Native American Legends
The Ice Man
A Cherokee Legend
Once when the people were burning the woods in the fall the blaze
set fire to a poplar tree, which continued to burn until the fire
went down into the roots and burned a great hole in the ground.
It burned and burned, and the hole grew constantly larger, until
the people became frightened and were afraid it would burn the whole
world. They tried to put out the fire, but it had gone too deep,
and they did not know what to do.
At last some one said there was a man living in a house of ice
far in the north who could put out the fire, so messengers were
sent, and after traveling a long distance they came to the ice house
and found the Ice Man at home. He was a little fellow with long
hair hanging down to the ground in two plaits.
The messengers told him their errand and he at once said, "Oh
yes, I can help you," and began to un-plait his hair. When
it was all un-braided he took it up in one band and struck it once
across his other hand, and the messengers felt a wind blow against
their cheeks. A second time he struck his hair across his hand,
and a light rain began to fall.
The third time he struck his hair across his open hand there was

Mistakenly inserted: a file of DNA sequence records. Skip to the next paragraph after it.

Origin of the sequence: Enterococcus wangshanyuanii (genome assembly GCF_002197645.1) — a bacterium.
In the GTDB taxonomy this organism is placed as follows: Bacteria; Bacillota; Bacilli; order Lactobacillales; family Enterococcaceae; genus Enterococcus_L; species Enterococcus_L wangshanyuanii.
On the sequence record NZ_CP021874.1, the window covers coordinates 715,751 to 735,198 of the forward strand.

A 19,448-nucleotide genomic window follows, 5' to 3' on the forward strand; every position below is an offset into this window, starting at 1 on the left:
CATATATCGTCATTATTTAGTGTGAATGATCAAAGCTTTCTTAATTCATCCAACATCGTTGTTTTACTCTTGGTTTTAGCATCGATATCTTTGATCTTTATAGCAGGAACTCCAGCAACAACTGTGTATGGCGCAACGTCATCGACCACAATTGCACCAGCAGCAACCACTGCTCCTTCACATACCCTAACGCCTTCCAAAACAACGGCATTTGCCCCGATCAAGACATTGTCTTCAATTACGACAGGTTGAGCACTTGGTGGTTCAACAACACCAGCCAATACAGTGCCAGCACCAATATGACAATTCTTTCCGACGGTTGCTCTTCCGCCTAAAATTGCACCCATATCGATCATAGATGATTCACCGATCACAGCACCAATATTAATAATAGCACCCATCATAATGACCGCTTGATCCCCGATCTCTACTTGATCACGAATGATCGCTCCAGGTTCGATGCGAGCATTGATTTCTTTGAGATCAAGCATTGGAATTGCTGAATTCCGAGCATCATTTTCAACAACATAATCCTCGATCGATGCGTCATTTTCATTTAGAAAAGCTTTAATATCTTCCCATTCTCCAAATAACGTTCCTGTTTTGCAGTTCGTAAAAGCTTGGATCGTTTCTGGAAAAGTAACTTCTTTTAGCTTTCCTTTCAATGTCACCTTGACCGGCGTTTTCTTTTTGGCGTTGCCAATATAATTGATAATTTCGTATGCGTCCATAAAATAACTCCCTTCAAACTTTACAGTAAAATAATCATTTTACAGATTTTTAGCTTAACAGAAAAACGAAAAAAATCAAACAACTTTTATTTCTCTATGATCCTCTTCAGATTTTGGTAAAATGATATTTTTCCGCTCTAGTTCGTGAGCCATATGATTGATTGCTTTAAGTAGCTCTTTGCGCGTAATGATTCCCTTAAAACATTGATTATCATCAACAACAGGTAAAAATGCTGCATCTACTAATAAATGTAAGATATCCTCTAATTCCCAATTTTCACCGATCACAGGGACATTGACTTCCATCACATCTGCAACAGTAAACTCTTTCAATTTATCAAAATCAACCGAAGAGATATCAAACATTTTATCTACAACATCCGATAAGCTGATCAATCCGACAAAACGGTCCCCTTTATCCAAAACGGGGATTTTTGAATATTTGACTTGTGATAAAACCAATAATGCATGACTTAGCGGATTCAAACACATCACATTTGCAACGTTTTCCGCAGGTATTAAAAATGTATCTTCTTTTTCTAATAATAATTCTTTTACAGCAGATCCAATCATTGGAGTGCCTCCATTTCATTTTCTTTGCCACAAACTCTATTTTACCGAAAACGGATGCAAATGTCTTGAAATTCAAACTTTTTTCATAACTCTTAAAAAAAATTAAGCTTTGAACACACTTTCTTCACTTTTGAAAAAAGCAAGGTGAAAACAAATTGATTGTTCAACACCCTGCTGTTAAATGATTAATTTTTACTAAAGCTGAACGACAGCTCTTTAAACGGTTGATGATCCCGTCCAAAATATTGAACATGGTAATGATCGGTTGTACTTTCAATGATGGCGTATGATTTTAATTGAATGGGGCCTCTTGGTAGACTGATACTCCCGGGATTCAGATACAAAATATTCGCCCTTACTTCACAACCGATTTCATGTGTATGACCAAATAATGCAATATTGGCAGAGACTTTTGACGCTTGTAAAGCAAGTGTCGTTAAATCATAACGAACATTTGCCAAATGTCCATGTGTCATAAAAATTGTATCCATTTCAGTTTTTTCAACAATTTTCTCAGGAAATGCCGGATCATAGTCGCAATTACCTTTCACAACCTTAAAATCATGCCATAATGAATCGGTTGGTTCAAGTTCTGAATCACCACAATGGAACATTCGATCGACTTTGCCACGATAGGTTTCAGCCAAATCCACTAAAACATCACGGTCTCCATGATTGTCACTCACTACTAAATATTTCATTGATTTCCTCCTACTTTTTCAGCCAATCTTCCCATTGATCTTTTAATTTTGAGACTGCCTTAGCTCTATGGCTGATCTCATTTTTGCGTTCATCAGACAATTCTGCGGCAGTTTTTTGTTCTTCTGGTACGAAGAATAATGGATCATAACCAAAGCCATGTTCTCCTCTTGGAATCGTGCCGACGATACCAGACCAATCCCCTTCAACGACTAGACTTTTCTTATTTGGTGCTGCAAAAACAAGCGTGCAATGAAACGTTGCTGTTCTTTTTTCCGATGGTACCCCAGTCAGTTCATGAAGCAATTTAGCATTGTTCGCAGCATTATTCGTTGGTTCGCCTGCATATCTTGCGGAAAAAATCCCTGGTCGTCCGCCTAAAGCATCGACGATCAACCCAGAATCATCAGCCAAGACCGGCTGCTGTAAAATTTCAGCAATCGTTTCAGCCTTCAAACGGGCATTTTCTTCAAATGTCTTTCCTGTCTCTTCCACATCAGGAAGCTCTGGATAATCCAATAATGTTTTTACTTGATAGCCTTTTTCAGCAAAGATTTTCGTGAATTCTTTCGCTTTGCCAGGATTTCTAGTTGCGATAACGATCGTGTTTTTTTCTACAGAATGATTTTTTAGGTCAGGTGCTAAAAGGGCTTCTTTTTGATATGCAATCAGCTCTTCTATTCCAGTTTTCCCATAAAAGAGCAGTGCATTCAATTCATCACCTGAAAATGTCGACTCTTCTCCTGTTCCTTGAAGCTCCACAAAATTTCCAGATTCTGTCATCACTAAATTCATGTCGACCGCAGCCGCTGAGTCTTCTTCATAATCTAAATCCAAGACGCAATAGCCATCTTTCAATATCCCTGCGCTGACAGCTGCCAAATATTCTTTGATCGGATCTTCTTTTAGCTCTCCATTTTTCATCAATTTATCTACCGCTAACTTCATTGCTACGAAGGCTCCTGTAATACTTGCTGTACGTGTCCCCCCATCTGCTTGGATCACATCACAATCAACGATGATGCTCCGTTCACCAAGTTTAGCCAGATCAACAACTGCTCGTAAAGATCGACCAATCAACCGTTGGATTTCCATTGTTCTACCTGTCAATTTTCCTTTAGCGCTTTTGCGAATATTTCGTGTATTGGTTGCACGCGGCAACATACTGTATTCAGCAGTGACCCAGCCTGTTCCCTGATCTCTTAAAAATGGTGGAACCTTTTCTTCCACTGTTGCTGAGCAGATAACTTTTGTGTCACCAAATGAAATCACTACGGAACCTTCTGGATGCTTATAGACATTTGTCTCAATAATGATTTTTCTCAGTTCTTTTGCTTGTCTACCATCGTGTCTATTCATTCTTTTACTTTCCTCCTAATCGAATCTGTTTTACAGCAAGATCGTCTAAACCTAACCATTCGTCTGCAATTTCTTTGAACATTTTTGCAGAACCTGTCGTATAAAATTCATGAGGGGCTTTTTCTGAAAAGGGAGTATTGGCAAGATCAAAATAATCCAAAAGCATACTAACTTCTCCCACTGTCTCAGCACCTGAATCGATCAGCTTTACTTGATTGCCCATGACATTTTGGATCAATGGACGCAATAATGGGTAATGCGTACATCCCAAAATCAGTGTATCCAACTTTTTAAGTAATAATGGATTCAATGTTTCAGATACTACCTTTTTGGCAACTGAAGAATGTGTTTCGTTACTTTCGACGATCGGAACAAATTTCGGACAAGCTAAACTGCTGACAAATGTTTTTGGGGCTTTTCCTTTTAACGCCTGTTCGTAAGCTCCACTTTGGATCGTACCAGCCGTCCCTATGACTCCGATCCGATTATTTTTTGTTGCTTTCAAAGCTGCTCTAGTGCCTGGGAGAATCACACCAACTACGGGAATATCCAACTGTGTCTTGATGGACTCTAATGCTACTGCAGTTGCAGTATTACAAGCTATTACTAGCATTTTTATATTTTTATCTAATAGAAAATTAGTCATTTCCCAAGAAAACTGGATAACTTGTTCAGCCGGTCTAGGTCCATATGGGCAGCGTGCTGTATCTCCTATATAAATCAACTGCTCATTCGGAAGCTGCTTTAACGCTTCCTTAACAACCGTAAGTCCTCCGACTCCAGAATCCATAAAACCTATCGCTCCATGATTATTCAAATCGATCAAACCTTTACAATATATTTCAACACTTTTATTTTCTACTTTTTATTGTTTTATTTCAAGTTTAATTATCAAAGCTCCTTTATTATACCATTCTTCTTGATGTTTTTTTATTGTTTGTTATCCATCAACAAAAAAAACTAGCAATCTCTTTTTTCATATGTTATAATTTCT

sleet mixed with the raindrops, and when he struck the fourth time
great hailstones fell upon the ground, as if they had come out from
the ends of his hair. "Go back now," said the lee Man,
"and I shall be there tomorrow."
So the messengers returned to their people, whom they found still
gathered helplessly about the great burning pit.
The next-day while they were all watching about the fire there
came a wind from the north, and they were afraid, for they knew
that it came from the lee Man. But the wind only made the fire blaze
up higher. Then a light rain began to fall, but the drops seemed
only to make the fire hotter. Then the shower turned to a heavy
rain, with sleet and hail that killed the blaze and made clouds
of smoke and steam rise from the red coals.
The people fled to their homes for shelter, and the storm rose
to a whirlwind that drove the rain into every burning crevice and
piled great hailstones over the embers, until the fire was dead
and even the smoke ceased.
When at last it was all over and the people returned they found
a lake where the burning pit had been, and from below the water
came a sound as of embers still crackling.
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